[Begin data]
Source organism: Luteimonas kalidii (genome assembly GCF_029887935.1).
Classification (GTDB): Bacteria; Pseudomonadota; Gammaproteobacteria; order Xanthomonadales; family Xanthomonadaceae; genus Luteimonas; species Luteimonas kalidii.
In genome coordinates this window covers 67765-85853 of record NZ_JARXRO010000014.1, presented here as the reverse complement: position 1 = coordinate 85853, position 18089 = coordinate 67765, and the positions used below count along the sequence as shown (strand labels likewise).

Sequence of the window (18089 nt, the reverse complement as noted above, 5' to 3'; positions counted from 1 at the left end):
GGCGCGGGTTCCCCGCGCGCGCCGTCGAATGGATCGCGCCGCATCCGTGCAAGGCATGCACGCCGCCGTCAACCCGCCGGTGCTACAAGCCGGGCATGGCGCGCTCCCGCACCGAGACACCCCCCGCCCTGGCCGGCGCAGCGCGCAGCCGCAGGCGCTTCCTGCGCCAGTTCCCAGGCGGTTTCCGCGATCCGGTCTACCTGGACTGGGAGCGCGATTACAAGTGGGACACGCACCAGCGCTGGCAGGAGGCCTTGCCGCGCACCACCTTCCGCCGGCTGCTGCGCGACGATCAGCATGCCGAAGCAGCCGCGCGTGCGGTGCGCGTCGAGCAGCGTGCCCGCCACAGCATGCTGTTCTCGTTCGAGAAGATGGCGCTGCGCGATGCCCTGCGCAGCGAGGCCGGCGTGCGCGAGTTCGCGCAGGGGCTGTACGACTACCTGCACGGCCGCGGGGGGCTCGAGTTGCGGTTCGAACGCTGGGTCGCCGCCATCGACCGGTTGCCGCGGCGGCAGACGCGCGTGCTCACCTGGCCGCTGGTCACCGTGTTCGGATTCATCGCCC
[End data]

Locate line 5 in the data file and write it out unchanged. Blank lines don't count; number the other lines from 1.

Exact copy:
GGCGCGGGTTCCCCGCGCGCGCCGTCGAATGGATCGCGCCGCATCCGTGCAAGGCATGCACGCCGCCGTCAACCCGCCGGTGCTACAAGCCGGGCATGGCGCGCTCCCGCACCGAGACACCCCCCGCCCTGGCCGGCGCAGCGCGCAGCCGCAGGCGCTTCCTGCGCCAGTTCCCAGGCGGTTTCCGCGATCCGGTCTACCTGGACTGGGAGCGCGATTACAAGTGGGACACGCACCAGCGCTGGCAGGAGGCCTTGCCGCGCACCACCTTCCGCCGGCTGCTGCGCGACGATCAGCATGCCGAAGCAGCCGCGCGTGCGGTGCGCGTCGAGCAGCGTGCCCGCCACAGCATGCTGTTCTCGTTCGAGAAGATGGCGCTGCGCGATGCCCTGCGCAGCGAGGCCGGCGTGCGCGAGTTCGCGCAGGGGCTGTACGACTACCTGCACGGCCGCGGGGGGCTCGAGTTGCGGTTCGAACGCTGGGTCGCCGCCATCGACCGGTTGCCGCGGCGGCAGACGCGCGTGCTCACCTGGCCGCTGGTCACCGTGTTCGGATTCATCGCCC